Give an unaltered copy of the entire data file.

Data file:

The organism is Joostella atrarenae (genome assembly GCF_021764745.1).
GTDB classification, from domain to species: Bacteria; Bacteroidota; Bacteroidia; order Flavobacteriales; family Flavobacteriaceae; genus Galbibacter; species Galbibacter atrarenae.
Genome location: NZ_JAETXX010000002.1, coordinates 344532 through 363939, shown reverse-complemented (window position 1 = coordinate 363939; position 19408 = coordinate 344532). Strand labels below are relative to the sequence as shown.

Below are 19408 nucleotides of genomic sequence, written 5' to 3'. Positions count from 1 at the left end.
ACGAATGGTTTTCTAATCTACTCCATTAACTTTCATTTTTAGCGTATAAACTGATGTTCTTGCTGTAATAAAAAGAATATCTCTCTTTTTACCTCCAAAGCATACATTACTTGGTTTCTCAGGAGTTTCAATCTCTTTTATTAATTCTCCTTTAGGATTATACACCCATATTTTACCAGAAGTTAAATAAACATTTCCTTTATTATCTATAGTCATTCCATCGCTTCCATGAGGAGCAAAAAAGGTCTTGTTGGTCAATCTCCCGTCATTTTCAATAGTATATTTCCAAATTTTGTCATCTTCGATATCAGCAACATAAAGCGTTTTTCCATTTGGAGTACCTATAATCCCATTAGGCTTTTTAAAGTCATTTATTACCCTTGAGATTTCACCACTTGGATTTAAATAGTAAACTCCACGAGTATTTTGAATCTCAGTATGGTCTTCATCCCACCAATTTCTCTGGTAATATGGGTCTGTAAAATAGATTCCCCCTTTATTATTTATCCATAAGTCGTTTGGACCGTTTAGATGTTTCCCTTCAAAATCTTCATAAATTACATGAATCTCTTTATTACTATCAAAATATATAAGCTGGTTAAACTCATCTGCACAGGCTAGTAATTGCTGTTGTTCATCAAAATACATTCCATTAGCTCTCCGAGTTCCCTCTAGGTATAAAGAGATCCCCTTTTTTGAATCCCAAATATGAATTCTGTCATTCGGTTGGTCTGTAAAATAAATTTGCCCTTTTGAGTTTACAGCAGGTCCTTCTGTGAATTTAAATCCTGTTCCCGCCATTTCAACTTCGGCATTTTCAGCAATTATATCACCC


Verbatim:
The organism is Joostella atrarenae (genome assembly GCF_021764745.1).
GTDB classification, from domain to species: Bacteria; Bacteroidota; Bacteroidia; order Flavobacteriales; family Flavobacteriaceae; genus Galbibacter; species Galbibacter atrarenae.
Genome location: NZ_JAETXX010000002.1, coordinates 344532 through 363939, shown reverse-complemented (window position 1 = coordinate 363939; position 19408 = coordinate 344532). Strand labels below are relative to the sequence as shown.

Below are 19408 nucleotides of genomic sequence, written 5' to 3'. Positions count from 1 at the left end.
ACGAATGGTTTTCTAATCTACTCCATTAACTTTCATTTTTAGCGTATAAACTGATGTTCTTGCTGTAATAAAAAGAATATCTCTCTTTTTACCTCCAAAGCATACATTACTTGGTTTCTCAGGAGTTTCAATCTCTTTTATTAATTCTCCTTTAGGATTATACACCCATATTTTACCAGAAGTTAAATAAACATTTCCTTTATTATCTATAGTCATTCCATCGCTTCCATGAGGAGCAAAAAAGGTCTTGTTGGTCAATCTCCCGTCATTTTCAATAGTATATTTCCAAATTTTGTCATCTTCGATATCAGCAACATAAAGCGTTTTTCCATTTGGAGTACCTATAATCCCATTAGGCTTTTTAAAGTCATTTATTACCCTTGAGATTTCACCACTTGGATTTAAATAGTAAACTCCACGAGTATTTTGAATCTCAGTATGGTCTTCATCCCACCAATTTCTCTGGTAATATGGGTCTGTAAAATAGATTCCCCCTTTATTATTTATCCATAAGTCGTTTGGACCGTTTAGATGTTTCCCTTCAAAATCTTCATAAATTACATGAATCTCTTTATTACTATCAAAATATATAAGCTGGTTAAACTCATCTGCACAGGCTAGTAATTGCTGTTGTTCATCAAAATACATTCCATTAGCTCTCCGAGTTCCCTCTAGGTATAAAGAGATCCCCTTTTTTGAATCCCAAATATGAATTCTGTCATTCGGTTGGTCTGTAAAATAAATTTGCCCTTTTGAGTTTACAGCAGGTCCTTCTGTGAATTTAAATCCTGTTCCCGCCATTTCAACTTCGGCATTTTCAGCAATTATATCACCC